Acknowledgments The research leading to these results has received partially funding from the European Community's Seventh Framework Program (FP7/2007-2013) under grant agreement n. 600854 Smart Society: hybrid and diversity-aware collective adaptive systems: where people meet machines to build smarter societies

Conclusions The space when lived by the humans can be rich of chances to be expanded, stretched, layered, shared, delivered and narrated. This communication can be either synchronic (in the same time) or diachronic (delayed in time). This listing on how the space can be lived and felt is meant to provide a toolkit for developing the infosphere, while creating ways for the people to relate each with the others not only with just media, but also by the spreading of them in the physical space. Landmarks can be represented physically, but also by means of digital sources. Sense making, memory, feelings, reflexivity, sociality or bewildering can be mapped in the physical space and designed in their frame, in order to be populated by contents to be shared from the collectivity. Those contents would be experienced, manipulated, again shared and new sense would grow from this. To facilitate putting together sense with physical spaces, and to allow the process of interpretation, reinterpretation, creation of new sense and the sharing of it could be a possible way for the infosphere to be actualized.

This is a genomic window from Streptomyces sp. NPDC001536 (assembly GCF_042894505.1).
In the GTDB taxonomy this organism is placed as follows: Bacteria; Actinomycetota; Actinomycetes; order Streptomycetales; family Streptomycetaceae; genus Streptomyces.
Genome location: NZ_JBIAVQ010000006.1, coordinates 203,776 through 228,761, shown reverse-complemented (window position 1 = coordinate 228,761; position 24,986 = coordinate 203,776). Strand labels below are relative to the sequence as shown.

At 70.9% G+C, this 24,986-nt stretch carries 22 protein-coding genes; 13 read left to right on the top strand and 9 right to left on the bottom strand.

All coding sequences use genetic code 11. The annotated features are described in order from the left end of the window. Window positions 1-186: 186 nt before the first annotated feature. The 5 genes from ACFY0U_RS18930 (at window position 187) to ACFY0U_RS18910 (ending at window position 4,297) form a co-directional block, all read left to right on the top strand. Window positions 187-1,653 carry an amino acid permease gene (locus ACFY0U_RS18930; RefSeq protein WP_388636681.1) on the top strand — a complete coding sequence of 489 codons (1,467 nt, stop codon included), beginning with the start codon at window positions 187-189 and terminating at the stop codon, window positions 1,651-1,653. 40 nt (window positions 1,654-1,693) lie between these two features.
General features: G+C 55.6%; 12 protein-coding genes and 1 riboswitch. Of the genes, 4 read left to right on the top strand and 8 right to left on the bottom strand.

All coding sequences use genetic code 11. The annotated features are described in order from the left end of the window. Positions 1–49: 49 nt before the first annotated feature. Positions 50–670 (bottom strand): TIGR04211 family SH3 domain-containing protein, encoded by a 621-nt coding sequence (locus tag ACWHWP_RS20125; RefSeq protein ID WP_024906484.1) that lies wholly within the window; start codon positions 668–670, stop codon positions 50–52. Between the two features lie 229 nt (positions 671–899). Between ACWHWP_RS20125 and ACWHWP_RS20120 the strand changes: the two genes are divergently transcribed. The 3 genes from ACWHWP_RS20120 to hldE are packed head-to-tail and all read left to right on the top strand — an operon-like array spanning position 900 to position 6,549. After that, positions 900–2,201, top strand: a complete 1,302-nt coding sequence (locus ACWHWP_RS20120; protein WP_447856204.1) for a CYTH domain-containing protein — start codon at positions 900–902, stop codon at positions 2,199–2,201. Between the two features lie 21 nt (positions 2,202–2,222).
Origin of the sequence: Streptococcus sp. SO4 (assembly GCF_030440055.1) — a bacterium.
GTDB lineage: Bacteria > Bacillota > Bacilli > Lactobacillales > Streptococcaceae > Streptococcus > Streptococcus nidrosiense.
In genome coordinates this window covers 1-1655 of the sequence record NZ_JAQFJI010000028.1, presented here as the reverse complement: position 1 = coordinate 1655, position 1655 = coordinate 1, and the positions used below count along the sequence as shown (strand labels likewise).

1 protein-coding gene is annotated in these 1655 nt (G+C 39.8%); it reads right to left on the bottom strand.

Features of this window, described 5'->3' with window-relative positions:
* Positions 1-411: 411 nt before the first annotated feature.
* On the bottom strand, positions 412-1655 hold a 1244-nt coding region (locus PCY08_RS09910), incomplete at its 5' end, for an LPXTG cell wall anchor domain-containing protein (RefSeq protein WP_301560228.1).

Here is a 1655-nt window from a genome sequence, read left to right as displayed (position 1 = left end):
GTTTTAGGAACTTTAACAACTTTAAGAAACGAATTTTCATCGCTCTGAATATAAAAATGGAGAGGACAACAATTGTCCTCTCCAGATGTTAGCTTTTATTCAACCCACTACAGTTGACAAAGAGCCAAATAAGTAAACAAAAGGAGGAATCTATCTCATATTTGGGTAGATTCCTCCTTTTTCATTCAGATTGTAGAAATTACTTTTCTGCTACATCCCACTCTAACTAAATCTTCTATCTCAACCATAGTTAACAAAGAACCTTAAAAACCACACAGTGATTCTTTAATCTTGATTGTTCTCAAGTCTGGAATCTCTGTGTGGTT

References [1] Rossi, A. The Architecture of the City. The MIT Press, Cambridge, MA, 1984. [2] Lynch, K. The Image of the City. The MIT Press, Cambridge, MA, 1960. [3] Barthes, R. Elements of Semiology. Hill and Wang, New York, 1977. [4] Tuan, Y. Space and Place. The Perspective of Experience. University of Minnesota Press, Minneapolis, 1977. [5] Yates, F.A. The Art of Memory. Routlege & Kegan Paul, London, 1966. [6] Csikszentmihalyi, M. and Rochberg-Halton, E. The meaning of things. Domestic symbols of the self. Cambridge University Press, Cambridge, 1981. [7] Wiley, N. The Semiotic Self. Polity Press, Cambridge, 1994. [8] SchĂśn, D.A. The Reflective Practitioner. How Professionals Think in Action. Ashgate. Aldershot, 1983. [9] Oldenburg, R. The Great Good Place. Marlowe & company, New York, 1991.

Building sense in the infosphere